November 8, 2018
Reru Glacier in 1998 and 2018 Landsat images. The red arrow indicates the 1998 terminus location, the pink arrow a recent landslide, Point 1 and 2 are tributaries that are losing connection with the main glacier and purple dots are the snowline.
Reru Glacier, Kashmir is at the headwaters of the Reru River, which drains into the Doda River and then the Zanskar River. Murtaza et al (2017) noted a 17% loss in glacier area and a 80-300 m rise in the ELA of Kashimir glaciers form 1980-2013. This is similar to the rate of loss from 1962-2001 of 18% reported by Rai et al (2013) The Kolahoi Glacier has experienced an accelerated retreat in the last decade (Rashid et al, 2017). Babu Govindha Raj (2010) identified the glacier retreating at an average rate of 12 m per year from 1975-2005, with lake area expanding from 0.17 to 0.42 square kilometers. Here we examine Landsat images from 1998-2018 to document changes of Reru Glacier.
In 1998 the glacier terminates in a 1 km long lake. The snowline is at 500 m, and tributaries at Point 1 and 2 flow into the main glacier. In 2002 the snowline is at 5300 m, the tributaries still join the main glacier and no landslide is evident at the pink arrow. By 2014 the glacier terminates in the proglacial lake that has expanded to 1.6 km in length and tributary 1 has detached from the main glacier. The snowline is at 5100 m. In 2018 the glacier has retreated from the proglacial lake which is 1.7 km long. The glacier has retreated 600-700 m since 1998. A landslide is now evident at the pink arrow. Potentially from the period of intense flooding in 2015. Tributary #2 has a narrow but existing connection to the main glacier. The snowline in 2018 is particularly high at 5700 m. This is reflective of the high freezing levels in this area in 2018, see below. The retreat is significant, but not rapid. This is similar to both Kolahoi Glacier and Durung Drung Glacier.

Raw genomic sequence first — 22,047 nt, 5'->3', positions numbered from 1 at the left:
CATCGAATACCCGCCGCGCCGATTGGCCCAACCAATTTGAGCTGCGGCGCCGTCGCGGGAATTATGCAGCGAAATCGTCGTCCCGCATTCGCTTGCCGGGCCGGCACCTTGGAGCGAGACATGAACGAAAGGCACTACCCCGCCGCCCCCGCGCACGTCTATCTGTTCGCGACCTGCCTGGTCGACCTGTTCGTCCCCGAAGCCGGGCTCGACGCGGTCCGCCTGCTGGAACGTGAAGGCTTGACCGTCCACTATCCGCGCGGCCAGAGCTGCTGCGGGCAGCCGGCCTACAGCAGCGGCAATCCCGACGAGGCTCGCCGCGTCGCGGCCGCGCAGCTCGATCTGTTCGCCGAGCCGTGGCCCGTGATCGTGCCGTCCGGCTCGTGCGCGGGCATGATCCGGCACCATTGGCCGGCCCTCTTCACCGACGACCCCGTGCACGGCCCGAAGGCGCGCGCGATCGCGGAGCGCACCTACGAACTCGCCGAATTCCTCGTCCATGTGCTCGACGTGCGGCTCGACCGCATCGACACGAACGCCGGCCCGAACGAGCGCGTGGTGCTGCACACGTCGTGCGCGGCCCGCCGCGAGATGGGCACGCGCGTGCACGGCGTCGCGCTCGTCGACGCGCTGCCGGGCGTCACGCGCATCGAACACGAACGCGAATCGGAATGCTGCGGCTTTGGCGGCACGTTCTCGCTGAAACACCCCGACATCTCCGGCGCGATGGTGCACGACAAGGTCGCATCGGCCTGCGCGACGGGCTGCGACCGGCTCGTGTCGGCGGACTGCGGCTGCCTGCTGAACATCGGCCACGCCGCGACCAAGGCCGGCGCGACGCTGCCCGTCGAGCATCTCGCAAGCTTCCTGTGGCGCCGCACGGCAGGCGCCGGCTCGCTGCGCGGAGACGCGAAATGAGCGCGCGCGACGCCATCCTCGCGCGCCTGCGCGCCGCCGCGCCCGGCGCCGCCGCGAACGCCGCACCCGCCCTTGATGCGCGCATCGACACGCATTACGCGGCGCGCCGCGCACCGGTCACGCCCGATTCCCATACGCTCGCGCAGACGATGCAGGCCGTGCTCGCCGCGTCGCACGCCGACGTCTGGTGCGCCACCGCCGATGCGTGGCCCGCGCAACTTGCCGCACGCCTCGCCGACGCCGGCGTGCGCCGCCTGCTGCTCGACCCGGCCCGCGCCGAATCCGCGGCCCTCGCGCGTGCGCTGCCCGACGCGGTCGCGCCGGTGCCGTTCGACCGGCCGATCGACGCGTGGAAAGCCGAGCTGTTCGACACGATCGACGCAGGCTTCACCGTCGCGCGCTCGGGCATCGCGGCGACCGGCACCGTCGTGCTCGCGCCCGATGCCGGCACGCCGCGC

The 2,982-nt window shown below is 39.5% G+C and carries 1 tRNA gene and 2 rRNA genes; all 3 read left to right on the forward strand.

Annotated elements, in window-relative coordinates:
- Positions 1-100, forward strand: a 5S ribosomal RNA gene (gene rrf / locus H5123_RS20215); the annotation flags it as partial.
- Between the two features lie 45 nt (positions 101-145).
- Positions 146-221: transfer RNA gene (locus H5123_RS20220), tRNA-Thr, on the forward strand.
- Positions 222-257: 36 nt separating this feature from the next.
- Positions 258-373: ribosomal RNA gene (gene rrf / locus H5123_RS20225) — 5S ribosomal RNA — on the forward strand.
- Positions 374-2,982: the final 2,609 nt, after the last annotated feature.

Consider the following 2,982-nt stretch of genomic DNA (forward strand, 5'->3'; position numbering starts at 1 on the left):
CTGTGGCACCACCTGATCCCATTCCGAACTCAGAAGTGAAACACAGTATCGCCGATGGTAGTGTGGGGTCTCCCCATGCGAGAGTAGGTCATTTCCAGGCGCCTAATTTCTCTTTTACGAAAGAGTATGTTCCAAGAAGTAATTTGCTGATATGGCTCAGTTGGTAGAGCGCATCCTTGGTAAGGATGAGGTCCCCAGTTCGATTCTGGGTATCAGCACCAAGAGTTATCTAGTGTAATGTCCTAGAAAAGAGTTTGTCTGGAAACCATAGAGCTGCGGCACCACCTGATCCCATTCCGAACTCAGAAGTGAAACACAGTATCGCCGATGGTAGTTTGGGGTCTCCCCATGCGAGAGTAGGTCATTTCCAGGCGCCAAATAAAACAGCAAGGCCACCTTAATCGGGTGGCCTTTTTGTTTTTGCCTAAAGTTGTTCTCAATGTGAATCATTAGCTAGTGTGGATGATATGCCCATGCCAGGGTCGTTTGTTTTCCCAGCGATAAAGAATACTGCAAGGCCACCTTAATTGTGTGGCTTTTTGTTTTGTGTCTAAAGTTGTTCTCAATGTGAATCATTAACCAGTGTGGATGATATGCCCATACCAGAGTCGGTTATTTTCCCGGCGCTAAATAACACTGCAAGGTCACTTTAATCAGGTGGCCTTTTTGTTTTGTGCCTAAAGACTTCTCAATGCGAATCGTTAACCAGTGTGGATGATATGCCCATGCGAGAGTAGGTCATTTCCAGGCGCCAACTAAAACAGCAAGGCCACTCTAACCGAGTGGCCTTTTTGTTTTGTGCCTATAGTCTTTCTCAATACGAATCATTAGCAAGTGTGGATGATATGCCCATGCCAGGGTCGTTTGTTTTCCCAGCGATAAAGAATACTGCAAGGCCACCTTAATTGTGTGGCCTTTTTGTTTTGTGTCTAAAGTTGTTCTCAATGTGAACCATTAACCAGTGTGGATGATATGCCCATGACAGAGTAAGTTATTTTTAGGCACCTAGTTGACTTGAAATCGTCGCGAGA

Reru Glacier in 2002 and 20184 Landsat images. The red arrow indicates the 1998 terminus location, the pink arrow a recent landslide, Point 1 and 2 are tributaries that are losing connection with the main glacier and purple dots are the snowline.
Freezing levels during 2018 in the Kashmir Himalaya region, determined by the North American Freezing Level Tracker.